Delaware Congressional delegation writes to Air Force for action on contaminated Dover wells
Delaware’s Congressional Delegation is trying to get Air Force leadership to visit its base in Dover to address the contamination of neighboring wells with per – and polyfluoroalkyl substances (PFAS).
Sens. Tom Carper and Chris Coons (D-Delaware) and Congresswoman Lisa Blunt Rochester (D-Delaware) sent a letter to Secretary of the Air Force Barbara Barrett this week requesting a site visit to Dover Air Force Base. The letter is a follow up to a similar request last summer.
“Part of this is to advocate for our communities but also to advocate for Dover Air Force Base—that they get the attention and the we get the attention and resources that we need to be able to really address this,” said Blunt Rochester, who is a member of the House Energy and Commerce Environment and Climate Change Subcommittee
The first letter from the Delaware politicians was sent after four Dover wells servicing five businesses, two residences and one office building tested 2,400 times above a federal health advisory last summer. This came as a result of years of using firefighting foam on the base which contained the chemicals and seeped into the groundwater.
The most recent letter was sent in response to preliminary tests last month showing two more wells with high PFAS levels.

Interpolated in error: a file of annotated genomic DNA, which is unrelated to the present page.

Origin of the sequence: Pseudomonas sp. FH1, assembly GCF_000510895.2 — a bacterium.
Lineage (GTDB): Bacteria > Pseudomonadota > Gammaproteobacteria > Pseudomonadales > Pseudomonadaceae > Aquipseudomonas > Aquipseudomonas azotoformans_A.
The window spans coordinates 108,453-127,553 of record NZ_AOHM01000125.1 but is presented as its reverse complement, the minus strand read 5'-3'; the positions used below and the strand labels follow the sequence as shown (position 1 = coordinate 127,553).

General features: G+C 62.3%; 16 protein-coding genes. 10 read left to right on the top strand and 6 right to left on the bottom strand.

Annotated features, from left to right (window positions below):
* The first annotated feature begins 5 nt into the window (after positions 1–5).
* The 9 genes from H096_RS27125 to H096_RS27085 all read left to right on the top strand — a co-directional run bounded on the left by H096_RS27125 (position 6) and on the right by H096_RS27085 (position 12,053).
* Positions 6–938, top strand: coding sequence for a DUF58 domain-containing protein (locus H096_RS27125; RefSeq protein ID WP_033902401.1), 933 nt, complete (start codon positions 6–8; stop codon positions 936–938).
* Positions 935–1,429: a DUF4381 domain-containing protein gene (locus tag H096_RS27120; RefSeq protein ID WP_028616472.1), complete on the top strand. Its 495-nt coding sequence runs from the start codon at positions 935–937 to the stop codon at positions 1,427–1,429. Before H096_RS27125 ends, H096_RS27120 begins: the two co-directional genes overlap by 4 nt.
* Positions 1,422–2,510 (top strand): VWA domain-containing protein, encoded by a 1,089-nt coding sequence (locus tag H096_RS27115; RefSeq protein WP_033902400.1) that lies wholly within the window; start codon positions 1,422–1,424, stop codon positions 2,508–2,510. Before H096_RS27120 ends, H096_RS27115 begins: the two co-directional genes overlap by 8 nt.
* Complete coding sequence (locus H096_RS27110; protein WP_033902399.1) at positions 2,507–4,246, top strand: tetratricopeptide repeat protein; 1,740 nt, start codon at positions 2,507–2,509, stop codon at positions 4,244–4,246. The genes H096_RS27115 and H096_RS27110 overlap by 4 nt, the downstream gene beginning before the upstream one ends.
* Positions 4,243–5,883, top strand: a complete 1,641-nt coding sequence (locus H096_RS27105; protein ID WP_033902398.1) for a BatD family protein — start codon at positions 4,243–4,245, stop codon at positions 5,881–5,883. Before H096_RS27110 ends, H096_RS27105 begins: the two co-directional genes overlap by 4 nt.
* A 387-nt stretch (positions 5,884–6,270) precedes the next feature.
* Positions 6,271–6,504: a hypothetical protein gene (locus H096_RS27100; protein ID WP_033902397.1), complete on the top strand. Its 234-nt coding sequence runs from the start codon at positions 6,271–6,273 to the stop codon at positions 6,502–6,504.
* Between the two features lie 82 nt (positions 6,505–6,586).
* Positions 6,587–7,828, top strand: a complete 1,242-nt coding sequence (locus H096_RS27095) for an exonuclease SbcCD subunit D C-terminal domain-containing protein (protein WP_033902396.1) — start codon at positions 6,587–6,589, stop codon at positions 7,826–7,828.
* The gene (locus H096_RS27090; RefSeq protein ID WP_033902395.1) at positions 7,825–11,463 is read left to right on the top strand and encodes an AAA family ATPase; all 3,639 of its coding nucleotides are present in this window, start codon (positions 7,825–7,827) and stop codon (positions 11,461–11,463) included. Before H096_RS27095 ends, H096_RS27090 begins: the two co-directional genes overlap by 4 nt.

Sen. Carper commends the response from the base to give bottled water and filtration systems to affected homes and businesses, but says the federal government should pay to hook the affected sites up to municipal water.
“In a golden rule kind of world, where you treat other people the way we want to be treated, I don’t think the federal government should stick the cost of clean drinking water on the families who did nothing to deserve this,” said Carper, who sits on the Environment and Public Works (EPW) Committee.
A spokesperson from the base recently told Delaware Public Media plans to hook the affected sites up to municipal water is taking longer than expected as the project will require extending a water main pipeline.
The Air Force has been responding to contamination of drinking water supplies at Dover Air Force Base with PFOS and PFOA since 2014. In 2016, the Department of Defense found levels of the chemicals in the groundwater there up to 2.8 million parts per trillion—40,000 times higher than the EPA health advisory level.